Salt River Vocational Rehabilitation Program Strives for the Success of Its Clients
By Sheila Begay
Au-Authm Action News

Nearly four years ago, the Salt River Pima-Maricopa Indian Community applied for a grant under the American Indian Vocational Rehabilitation Services Program (RSA), a program of the U.S. Department of Education, and was granted $1.8 million ($365,000 a year for five years) to start a vocational rehabilitation program for the Community. Since then, the Salt River Vocational Rehabilitation (SRVR) program, with a staff of four, has assisted a total of 241 Community members and 18 American Indians who reside within the Community to find employment.

The Salt River Vocational Rehabilitation program is designed to support Native Americans with disabilities toward achieving a positive employment status. They are willing to assist those who want to work and are able to work, but may need some support and/or services in order to find an appropriate job and be successful.

Eligibility Requirements

Those in the program must meet the following requirements:

1. Have a documented disability that creates an impediment to employment.

2. Be an enrolled member of a federally recognized tribe.

3. Live within the boundaries of the Salt River Pima-Maricopa Indian Community.

4. Be available and able to work.

5. Can benefit from SRVR services to obtain a positive employment outcome.

What Is the Vocational Rehab Process Like?

Over a period of 90 days (the timeframe can be individualized), program participants go through several steps: receiving a referral, making an application, verifying eligibility, developing an individualized employment plan, finding employment, and closure. Services include guidance and counseling, vocational training, job placement, coaching, assistive technology, on-the-job assistance, referral and information, transportation, and helping with occupational needs (work equipment, uniforms, interview clothing, licenses and other things).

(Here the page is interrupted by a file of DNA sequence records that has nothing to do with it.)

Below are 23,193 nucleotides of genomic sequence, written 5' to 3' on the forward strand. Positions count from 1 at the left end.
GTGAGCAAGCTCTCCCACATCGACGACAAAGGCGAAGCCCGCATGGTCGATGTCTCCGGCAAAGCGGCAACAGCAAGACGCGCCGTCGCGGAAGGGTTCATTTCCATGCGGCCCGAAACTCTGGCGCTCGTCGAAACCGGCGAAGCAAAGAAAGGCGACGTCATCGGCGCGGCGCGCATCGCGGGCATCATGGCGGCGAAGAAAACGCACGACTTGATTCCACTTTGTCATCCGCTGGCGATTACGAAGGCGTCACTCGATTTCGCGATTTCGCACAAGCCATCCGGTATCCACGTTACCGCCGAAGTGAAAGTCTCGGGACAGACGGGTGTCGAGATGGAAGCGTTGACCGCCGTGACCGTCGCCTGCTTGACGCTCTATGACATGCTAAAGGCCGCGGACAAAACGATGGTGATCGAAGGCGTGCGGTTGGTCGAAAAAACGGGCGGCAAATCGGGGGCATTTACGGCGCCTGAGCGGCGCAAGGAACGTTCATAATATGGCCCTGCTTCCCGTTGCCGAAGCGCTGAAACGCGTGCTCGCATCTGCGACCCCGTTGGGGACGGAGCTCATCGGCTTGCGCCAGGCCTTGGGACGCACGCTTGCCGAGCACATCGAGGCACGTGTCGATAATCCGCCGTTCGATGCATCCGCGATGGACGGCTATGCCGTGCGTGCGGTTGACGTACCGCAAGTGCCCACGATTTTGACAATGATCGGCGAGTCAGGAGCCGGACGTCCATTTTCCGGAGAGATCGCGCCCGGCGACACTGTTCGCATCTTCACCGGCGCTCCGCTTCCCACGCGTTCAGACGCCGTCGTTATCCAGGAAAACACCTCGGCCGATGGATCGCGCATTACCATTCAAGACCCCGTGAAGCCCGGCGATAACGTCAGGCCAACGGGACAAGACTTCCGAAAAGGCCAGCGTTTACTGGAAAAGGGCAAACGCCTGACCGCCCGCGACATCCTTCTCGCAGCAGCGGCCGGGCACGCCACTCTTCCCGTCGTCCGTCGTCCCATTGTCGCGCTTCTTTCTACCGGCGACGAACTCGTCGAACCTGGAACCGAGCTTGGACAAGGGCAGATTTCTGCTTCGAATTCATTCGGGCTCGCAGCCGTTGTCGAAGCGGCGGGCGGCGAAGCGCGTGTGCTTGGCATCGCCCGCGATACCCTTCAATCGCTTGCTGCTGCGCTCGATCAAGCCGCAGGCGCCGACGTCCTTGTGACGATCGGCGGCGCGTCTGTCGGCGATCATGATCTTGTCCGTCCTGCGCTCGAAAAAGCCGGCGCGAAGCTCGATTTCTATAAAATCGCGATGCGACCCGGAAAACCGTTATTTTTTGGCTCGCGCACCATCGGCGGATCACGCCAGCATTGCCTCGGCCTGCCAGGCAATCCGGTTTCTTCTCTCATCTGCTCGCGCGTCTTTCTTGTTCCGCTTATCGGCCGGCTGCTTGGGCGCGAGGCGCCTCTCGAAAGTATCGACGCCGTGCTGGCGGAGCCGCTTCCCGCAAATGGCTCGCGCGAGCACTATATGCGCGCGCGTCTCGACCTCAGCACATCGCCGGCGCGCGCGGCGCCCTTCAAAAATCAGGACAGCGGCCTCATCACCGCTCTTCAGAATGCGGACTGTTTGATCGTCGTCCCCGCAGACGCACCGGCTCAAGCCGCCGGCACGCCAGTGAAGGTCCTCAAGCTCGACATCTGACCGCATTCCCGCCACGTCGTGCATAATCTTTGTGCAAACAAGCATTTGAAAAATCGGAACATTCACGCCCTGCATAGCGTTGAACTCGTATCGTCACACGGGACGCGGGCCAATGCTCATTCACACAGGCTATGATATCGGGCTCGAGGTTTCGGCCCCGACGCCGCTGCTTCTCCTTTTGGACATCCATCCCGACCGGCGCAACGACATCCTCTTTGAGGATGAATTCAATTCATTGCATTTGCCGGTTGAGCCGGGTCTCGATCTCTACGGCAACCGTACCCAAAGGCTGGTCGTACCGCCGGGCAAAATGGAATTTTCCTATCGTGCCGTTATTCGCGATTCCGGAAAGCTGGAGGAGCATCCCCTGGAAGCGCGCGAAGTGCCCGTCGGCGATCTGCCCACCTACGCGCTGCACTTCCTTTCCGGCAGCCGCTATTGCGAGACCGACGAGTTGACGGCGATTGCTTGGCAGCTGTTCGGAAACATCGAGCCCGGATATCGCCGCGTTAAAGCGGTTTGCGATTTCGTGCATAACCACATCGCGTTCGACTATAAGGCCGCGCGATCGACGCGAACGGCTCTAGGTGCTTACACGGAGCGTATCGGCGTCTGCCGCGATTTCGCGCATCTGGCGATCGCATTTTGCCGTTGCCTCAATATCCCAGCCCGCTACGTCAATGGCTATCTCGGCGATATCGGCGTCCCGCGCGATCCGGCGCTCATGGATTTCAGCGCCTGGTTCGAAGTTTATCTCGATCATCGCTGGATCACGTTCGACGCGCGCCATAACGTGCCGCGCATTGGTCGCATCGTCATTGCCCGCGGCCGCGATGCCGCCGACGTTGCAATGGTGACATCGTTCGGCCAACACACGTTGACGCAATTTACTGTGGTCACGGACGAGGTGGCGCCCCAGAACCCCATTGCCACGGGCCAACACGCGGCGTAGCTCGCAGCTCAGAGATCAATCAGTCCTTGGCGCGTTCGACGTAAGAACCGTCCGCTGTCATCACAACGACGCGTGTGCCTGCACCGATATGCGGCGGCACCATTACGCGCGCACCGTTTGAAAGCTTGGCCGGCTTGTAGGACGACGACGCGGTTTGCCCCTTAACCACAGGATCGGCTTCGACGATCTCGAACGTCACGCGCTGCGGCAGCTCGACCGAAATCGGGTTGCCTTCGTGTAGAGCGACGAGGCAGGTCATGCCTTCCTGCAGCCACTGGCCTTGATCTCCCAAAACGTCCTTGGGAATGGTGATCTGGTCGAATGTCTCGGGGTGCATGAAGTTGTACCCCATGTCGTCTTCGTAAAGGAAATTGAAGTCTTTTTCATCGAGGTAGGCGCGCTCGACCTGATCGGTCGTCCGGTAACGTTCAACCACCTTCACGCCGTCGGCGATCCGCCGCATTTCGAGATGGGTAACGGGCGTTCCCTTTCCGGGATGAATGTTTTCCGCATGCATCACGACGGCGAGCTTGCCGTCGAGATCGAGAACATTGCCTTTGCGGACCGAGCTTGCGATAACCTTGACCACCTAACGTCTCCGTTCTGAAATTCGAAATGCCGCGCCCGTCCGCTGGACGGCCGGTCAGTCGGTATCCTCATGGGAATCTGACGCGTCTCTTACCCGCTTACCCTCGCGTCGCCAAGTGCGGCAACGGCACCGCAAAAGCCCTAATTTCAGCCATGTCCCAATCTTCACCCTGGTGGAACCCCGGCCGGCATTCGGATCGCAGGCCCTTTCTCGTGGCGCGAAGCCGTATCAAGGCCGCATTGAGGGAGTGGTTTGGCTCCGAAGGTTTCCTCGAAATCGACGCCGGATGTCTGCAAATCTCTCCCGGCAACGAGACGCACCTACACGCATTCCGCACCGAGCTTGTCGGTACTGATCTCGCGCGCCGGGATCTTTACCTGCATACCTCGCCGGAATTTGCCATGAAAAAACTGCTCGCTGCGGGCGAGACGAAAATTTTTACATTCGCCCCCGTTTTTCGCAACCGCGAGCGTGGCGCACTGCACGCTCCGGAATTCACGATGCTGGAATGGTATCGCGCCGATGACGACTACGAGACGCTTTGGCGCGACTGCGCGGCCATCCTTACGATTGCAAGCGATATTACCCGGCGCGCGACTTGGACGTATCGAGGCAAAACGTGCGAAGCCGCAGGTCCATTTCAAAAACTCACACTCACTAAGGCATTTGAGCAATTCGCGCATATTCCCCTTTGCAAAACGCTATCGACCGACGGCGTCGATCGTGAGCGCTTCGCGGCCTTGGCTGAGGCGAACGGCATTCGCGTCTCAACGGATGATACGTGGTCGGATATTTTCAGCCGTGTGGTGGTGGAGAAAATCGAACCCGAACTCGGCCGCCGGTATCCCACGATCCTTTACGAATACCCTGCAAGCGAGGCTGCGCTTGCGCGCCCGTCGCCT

Two Community members who have found employment and benefited from the program are Penrose Fulwilder, Sr., artist and owner of Akimel Dzign; and general laborer/custodian Ronald Arthur. They report that their experience with SRVR has been only positive, and through this program they found inspiration to get back out into the workforce and become working citizens.

Im very proud of the work weve done. [The SRVR staff] has done a good job at really tailoring [vocational rehabilitation] to each individual. What makes our program different is that its driven by the individuals. The person whose plan it is has the most say. The counselors use their professional knowledge to guide them, but its really driven by [our clients], said SRVP program manager Melanie Murray.

The SRVR program hosts meetings every two weeks in room B102 at Two Waters Building B from 10 to 11 a.m. The next SRVR orientation dates are set for January 12 and January 26.

For more information about SRVR, call (480) 362-2650.

Dialysis Christmas Party Entertains and Inspires
Six Award Recipients Build Positive Image and Positive Impact in Indian Country
Salt River Vocational Rehabilitation Program Strives for the Success of Its Clients
Leslie Vest Selected for Heard Museum Exhibit - Confluence: Inter-Generational Collaborations